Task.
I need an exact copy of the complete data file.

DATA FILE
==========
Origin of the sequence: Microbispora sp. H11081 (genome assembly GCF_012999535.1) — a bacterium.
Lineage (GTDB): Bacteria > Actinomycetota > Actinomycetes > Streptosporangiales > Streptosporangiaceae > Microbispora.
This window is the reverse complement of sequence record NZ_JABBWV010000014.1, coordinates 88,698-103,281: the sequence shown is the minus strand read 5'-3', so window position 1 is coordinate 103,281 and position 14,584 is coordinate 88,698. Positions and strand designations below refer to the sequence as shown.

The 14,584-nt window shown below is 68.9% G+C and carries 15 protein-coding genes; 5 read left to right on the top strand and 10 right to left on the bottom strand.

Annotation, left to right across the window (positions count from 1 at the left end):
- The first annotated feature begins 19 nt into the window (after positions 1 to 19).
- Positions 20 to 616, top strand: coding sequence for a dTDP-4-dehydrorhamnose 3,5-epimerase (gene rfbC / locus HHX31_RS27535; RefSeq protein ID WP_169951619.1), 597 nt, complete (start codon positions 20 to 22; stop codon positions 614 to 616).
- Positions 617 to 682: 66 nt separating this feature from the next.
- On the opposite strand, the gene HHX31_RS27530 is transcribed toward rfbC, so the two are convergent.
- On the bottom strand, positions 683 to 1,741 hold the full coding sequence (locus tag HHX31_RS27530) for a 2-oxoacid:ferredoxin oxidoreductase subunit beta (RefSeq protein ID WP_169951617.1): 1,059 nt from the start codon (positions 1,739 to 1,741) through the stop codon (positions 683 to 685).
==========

Origin of the sequence: Microbispora sp. H11081 (genome assembly GCF_012999535.1) — a bacterium.
Lineage (GTDB): Bacteria > Actinomycetota > Actinomycetes > Streptosporangiales > Streptosporangiaceae > Microbispora.
This window is the reverse complement of sequence record NZ_JABBWV010000014.1, coordinates 88,698-103,281: the sequence shown is the minus strand read 5'-3', so window position 1 is coordinate 103,281 and position 14,584 is coordinate 88,698. Positions and strand designations below refer to the sequence as shown.

The 14,584-nt window shown below is 68.9% G+C and carries 15 protein-coding genes; 5 read left to right on the top strand and 10 right to left on the bottom strand.

Annotation, left to right across the window (positions count from 1 at the left end):
- The first annotated feature begins 19 nt into the window (after positions 1 to 19).
- Positions 20 to 616, top strand: coding sequence for a dTDP-4-dehydrorhamnose 3,5-epimerase (gene rfbC / locus HHX31_RS27535; RefSeq protein ID WP_169951619.1), 597 nt, complete (start codon positions 20 to 22; stop codon positions 614 to 616).
- Positions 617 to 682: 66 nt separating this feature from the next.
- On the opposite strand, the gene HHX31_RS27530 is transcribed toward rfbC, so the two are convergent.
- On the bottom strand, positions 683 to 1,741 hold the full coding sequence (locus tag HHX31_RS27530) for a 2-oxoacid:ferredoxin oxidoreductase subunit beta (RefSeq protein ID WP_169951617.1): 1,059 nt from the start codon (positions 1,739 to 1,741) through the stop codon (positions 683 to 685).